A noteworthy trend in cell phone integration is the emergence of IC, package and radio module integration. For every new function incorporated into wireless handsets, said Glenn Raskin, a member of the technical staff of Motorola’s Wireless and Broadband Systems Group, the industry mantra should be: “integrate, optimize, eliminate” where possible. Following this process to determine where components, process steps, packaging area, etc., can be eliminated is key to optimizing miniaturization and functionality, at the lowest possible cost.
Mike Steidl, vice president of advanced product development at Amkor, pointed out that package stacking can now provide multi-sourcing flexibility and address the KGD problem by allowing individual devices to be tested prior to stacking. The die stacking approach, on the other hand, also provides important benefits, such as small size, low package profile, and low cost. The question of when to die-stack versus when to package-stack should be evaluated and modeled based on customer requirements. This sentiment was also expressed by Tessera’s Jeffrey Demmin, director of product marketing, who also noted that die stacking can be the solution of choice for high yielding devices available as bare die, whereas packaging stacking is the solution of choice when combining higher and lower yielding devices, or in a scenario where particular ICs require burn-in.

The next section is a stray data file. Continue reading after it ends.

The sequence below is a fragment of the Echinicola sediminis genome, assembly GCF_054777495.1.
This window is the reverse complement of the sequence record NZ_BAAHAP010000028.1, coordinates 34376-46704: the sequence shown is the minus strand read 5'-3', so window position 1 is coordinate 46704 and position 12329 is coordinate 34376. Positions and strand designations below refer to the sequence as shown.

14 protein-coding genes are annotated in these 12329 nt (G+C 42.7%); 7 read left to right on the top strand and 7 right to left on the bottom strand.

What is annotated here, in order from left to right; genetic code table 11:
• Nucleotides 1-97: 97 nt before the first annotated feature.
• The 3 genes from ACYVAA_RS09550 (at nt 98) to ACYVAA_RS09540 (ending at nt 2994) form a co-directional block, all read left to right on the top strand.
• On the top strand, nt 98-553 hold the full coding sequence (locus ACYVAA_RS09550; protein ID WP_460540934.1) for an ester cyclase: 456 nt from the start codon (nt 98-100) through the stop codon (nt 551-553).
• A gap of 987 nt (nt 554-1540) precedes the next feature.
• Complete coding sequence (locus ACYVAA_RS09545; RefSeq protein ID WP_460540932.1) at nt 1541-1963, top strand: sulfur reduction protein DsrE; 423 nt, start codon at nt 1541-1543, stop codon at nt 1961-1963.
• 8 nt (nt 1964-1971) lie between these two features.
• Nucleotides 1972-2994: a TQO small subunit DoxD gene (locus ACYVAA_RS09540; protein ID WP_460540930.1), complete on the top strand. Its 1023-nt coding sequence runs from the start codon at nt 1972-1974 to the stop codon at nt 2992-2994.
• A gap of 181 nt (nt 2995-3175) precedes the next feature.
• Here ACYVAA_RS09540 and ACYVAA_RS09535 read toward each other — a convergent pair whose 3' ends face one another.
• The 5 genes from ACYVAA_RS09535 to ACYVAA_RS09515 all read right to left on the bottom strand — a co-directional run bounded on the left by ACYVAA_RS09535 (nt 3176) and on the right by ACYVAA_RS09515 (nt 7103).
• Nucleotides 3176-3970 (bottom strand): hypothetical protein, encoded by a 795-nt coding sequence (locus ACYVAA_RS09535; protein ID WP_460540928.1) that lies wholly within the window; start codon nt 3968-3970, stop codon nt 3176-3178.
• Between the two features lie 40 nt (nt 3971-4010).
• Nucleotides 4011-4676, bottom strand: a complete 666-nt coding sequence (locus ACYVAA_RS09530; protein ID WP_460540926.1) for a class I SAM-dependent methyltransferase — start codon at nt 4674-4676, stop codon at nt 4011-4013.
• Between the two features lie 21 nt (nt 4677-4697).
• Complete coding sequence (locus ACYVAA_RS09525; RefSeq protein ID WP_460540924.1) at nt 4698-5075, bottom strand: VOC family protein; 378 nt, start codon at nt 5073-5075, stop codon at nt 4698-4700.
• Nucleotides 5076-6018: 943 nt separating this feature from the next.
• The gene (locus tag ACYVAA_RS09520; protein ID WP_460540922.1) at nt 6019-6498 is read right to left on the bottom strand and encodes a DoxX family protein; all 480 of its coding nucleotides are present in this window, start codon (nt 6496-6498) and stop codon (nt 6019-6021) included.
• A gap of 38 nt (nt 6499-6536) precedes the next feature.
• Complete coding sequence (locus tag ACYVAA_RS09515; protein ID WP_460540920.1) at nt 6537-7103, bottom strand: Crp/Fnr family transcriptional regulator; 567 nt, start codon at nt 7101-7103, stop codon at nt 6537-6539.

Stacked CSP Trends
Stacked CSP technology was cited as critical to the future of several device types, particularly accelerating the availability of next generation double-data-rate (DDR) DRAMs. Sunny Khang, technical marketing manager for Hynix Semiconductor, commented that stacking can provide successive windows of opportunity, offering levels of integration promised in future generations of memory chips, before a sweet spot of high volume production is reached at the next level of IC integration.
Also noting the rise of stacked CSPs was Steve Greathouse, program manager at Intel, who estimated the total available market for the technology will reach over 8 billion dollars in shipments by 2007. With memory and computing requirements being driven higher, stacking technology provides an optimum solution to augment functionality when space is limited.
At the end of the day, presenters echoed the sentiment that cost and size are of paramount importance, and concurred that elevated dialogue and cooperation is needed throughout the industry to accelerate implementation. Such collaboration between system manufacturers, chipmakers, EMS providers and assemblers — as well as among competitors — will be crucial to achieving the goals and promise of increased system-level integration enabled by 3-D packaging technologies.
Copies of the proceedings are available for $50.00 by contacting Daryl Larsen, symposium event manager, at (408) 952-4364, or [email protected].